Cole Bunzel: Bin Laden papers, or we could say the Abbottabad papers.
Nelly Lahoud: Correct, sure.
Cole Bunzel: Right. So one of the things that jumped out to me and I did not know this was how exactly some of these text files were communicated from bin Laden, from the Abbottabad compound to his subordinates in Waziristan and Iran and other places. And you say that they, at least in most cases, they seem to have been sent using, what do we say, the SIM cards on cell phones. How did you figure that out?
Nelly Lahoud: Well, to be clear, this information is not really discussed in the letters for security reasons. They maintained security measures that they wouldn't discuss such matters. Fortunately, for us, at some point in 2010, bin Laden writes a letter to his top associate in North Waziristan, suggesting that perhaps to speed up his public statements, he should perhaps send them directly to the media arm that is sympathetic to Al-Qaeda As-Sahab and so out of 6,000 Arabic pages, we only have this information on one because his top associate was very concerned about this. He wrote back to bin Laden and said, "I've thought long and hard about this and absolutely not. You should not do that because that would compromise our security measures here." And then he proceeded to tell bin Laden how the information is being transmitted.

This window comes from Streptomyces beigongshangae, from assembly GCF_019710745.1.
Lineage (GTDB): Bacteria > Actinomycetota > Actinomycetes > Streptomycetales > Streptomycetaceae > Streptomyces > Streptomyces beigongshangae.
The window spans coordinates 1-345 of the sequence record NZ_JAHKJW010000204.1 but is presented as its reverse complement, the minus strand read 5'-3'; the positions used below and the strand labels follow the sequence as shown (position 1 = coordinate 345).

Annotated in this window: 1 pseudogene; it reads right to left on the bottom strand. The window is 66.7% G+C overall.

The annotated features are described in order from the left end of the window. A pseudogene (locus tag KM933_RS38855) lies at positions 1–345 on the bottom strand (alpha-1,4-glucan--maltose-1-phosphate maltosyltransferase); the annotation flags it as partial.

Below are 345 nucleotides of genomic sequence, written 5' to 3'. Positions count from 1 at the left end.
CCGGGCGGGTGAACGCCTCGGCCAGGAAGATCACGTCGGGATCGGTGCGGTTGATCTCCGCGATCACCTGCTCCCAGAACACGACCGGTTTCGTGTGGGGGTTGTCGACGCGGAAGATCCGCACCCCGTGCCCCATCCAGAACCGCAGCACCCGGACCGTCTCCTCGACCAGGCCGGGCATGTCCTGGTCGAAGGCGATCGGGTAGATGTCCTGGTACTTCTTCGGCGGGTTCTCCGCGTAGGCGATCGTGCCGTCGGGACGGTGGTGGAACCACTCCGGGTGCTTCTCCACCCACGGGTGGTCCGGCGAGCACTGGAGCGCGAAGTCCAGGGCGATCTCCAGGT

Cole Bunzel: I see.